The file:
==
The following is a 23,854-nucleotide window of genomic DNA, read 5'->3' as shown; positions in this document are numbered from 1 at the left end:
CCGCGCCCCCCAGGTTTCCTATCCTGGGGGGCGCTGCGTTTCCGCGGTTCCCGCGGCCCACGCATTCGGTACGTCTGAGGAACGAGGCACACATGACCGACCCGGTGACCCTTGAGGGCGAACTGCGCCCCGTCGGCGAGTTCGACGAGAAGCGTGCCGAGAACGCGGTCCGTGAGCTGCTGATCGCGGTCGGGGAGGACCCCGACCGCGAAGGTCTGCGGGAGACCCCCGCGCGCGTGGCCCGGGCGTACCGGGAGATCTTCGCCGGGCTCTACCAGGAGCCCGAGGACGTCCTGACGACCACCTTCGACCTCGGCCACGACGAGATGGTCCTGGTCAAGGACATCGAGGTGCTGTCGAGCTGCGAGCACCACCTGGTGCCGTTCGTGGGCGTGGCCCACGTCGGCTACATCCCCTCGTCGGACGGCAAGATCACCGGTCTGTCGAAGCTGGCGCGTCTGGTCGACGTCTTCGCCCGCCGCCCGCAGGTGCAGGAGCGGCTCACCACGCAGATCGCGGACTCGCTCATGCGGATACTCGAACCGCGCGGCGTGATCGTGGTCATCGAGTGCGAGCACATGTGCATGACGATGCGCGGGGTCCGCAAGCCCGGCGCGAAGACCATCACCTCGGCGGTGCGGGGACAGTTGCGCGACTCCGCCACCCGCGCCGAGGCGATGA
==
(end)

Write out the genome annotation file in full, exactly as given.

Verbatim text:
The following is a 23,854-nucleotide window of genomic DNA, read 5'->3' as shown; positions in this document are numbered from 1 at the left end:
CCGCGCCCCCCAGGTTTCCTATCCTGGGGGGCGCTGCGTTTCCGCGGTTCCCGCGGCCCACGCATTCGGTACGTCTGAGGAACGAGGCACACATGACCGACCCGGTGACCCTTGAGGGCGAACTGCGCCCCGTCGGCGAGTTCGACGAGAAGCGTGCCGAGAACGCGGTCCGTGAGCTGCTGATCGCGGTCGGGGAGGACCCCGACCGCGAAGGTCTGCGGGAGACCCCCGCGCGCGTGGCCCGGGCGTACCGGGAGATCTTCGCCGGGCTCTACCAGGAGCCCGAGGACGTCCTGACGACCACCTTCGACCTCGGCCACGACGAGATGGTCCTGGTCAAGGACATCGAGGTGCTGTCGAGCTGCGAGCACCACCTGGTGCCGTTCGTGGGCGTGGCCCACGTCGGCTACATCCCCTCGTCGGACGGCAAGATCACCGGTCTGTCGAAGCTGGCGCGTCTGGTCGACGTCTTCGCCCGCCGCCCGCAGGTGCAGGAGCGGCTCACCACGCAGATCGCGGACTCGCTCATGCGGATACTCGAACCGCGCGGCGTGATCGTGGTCATCGAGTGCGAGCACATGTGCATGACGATGCGCGGGGTCCGCAAGCCCGGCGCGAAGACCATCACCTCGGCGGTGCGGGGACAGTTGCGCGACTCCGCCACCCGCGCCGAGGCGATGA